The FDA quickly ruled out Bristol-Myers, as the source of the cyanide. Investigators concluded they were dealing with product tampering. This, in turn, brought in the FBI. Sue Snow’s husband, Paul Webking, agreed to undergo a polygraph examination and passed. Stella refused, her lawyer saying she was too shaken up. (Note: Polygraph tests are not evidence and failing or refusing to take one is not evidence of guilt).
Stella Nickell Under Suspicion
Gradually suspicion hardened on Stella Nickell. For one thing, authorities found only five contaminated bottles of painkillers in all of King County. Stella had two of them. She claimed to have bought the two bottles at different times in different stores. The odds of her selecting two contaminated bottles by random chance were astronomical.
Other evidence pointed to Stella. The FBI laboratory determined that the contaminated capsules contained small particles of an algicide called Algae Destroyer. Investigators verified that Stella had bought Algae Destroyer from a local aquarium supply store. They speculated she used the same container to crush both the Algae Destroyer and the cyanide without washing it.
Then there was the insurance. Stella had taken out $76,000 of life insurance on Bruce. But the policy would pay an additional $100,000 if he died from accidental causes. Like cyanide poisoning. Examination showed that Bruce’s signatures on at least two of the policies in his name were forgeries.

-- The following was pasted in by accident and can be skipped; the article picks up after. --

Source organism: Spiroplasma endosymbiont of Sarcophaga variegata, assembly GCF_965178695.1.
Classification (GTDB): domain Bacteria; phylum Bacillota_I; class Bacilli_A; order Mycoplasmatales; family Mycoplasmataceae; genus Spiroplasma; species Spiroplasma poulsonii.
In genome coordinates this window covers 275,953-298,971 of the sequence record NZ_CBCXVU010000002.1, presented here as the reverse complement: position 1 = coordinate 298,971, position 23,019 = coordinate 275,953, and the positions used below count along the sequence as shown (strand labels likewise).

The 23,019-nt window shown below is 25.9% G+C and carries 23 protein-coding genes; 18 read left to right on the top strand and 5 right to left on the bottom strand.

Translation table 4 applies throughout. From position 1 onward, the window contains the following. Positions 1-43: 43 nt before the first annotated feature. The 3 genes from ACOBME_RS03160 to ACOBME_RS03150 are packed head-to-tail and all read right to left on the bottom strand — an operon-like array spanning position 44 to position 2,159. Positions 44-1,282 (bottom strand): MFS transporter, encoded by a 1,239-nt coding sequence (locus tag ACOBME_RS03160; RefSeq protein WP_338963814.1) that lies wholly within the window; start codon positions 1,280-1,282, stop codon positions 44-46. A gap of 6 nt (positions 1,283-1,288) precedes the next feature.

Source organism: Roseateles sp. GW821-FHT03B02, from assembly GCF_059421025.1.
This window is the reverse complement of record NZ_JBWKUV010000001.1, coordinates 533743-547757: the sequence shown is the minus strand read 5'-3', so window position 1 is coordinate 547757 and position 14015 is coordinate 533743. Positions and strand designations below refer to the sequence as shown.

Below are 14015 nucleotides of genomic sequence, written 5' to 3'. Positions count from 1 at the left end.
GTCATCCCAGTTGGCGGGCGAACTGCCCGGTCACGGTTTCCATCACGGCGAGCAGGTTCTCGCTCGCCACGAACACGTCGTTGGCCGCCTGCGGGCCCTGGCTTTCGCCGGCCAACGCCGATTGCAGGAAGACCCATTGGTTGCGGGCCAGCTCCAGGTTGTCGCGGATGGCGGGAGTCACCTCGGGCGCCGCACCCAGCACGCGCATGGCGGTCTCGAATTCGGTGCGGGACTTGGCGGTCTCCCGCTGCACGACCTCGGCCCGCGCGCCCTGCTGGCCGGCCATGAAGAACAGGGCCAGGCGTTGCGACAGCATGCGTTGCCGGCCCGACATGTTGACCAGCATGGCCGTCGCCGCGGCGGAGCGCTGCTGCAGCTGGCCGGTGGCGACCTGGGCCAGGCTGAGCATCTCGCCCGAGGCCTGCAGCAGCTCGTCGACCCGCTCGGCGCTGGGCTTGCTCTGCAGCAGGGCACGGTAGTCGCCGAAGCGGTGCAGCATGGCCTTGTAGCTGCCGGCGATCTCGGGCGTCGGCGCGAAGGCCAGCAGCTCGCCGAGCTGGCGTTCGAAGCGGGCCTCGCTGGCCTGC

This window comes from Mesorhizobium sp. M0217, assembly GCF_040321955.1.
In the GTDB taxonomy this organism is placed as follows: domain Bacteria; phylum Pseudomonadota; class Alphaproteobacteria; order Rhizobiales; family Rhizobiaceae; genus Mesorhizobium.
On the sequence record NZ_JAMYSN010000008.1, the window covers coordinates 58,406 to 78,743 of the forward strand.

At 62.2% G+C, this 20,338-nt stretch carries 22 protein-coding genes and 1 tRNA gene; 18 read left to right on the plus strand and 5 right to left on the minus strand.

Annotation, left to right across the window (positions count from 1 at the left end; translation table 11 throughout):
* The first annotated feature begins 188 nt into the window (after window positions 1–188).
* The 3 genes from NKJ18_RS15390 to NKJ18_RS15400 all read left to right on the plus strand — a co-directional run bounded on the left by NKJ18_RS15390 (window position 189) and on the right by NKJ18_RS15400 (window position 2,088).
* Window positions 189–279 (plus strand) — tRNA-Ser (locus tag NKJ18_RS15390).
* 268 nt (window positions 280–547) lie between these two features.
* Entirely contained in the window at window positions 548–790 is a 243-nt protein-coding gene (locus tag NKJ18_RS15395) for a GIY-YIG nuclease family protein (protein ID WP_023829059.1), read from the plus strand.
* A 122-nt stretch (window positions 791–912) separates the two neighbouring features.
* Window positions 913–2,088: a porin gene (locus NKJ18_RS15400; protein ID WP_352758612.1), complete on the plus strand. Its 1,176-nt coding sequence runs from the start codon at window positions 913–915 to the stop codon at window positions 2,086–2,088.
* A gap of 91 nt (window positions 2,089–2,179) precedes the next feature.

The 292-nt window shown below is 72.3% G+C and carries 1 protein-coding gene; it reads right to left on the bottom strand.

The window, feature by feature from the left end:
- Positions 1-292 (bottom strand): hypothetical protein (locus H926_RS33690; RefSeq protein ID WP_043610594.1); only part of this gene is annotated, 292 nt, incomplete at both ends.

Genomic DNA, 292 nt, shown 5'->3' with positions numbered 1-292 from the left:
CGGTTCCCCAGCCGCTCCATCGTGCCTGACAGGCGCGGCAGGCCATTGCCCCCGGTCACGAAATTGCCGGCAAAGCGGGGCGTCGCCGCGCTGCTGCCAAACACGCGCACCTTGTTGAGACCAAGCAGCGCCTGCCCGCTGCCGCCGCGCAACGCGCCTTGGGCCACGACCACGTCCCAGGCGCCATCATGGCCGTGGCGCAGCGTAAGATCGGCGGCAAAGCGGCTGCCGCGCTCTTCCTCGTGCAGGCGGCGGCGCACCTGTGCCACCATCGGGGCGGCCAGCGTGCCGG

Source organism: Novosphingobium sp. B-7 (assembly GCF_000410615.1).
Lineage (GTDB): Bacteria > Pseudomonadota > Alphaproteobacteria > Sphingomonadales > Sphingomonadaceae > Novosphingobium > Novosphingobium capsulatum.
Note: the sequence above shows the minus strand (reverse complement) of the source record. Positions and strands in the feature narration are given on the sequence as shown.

Enter Cindy Hamilton
Despite a strong circumstantial case, there was no direct proof that Stella Nickell had bought or used cyanide. The clincher came when Stella’s oldest daughter, Cindy Hamilton, contacted police. She told them her mother had often spoken of wanting Bruce dead. She claimed Stella admitted to researching poisons and told her of an unsuccessful attempt to poison Bruce with foxglove.
Records from the Auburn Public Library showed Stella had checked out numerous books on poisoning. The records tended to confirm at least that part of Hamilton’s story.
On December 9, 1987, a federal grand jury indicted Stella Nickell on five counts of product tampering. Police arrested her the same day, and she went on trial in April 1988.
Stella Nickell Convicted
The jury convicted Stella on all counts on May 9, after five days of deliberation. The judge sentenced her to two 90-year terms for tampering with the bottles that caused the deaths of Bruce and Sue Snow. The other three charges each drew a 10-year term. win all terms to run concurrently.
Stella appealed her conviction but none of her appeals succeeded. Her lawyers have also petitioned, unsuccessfully, for a new trial. She continues to maintain her innocence, saying that Cindy lied to get the $300,000 reward money (she received $250,000). She became eligible for parole in 2018 but remains in prison. Her release date is set for July 10, 2040, when she will be almost 97 years old.
The Seattle cyanide poisonings are the subject of several true-crime television episodes and at least one book Gregg Olsen’s Bitter Almonds, published in 2013.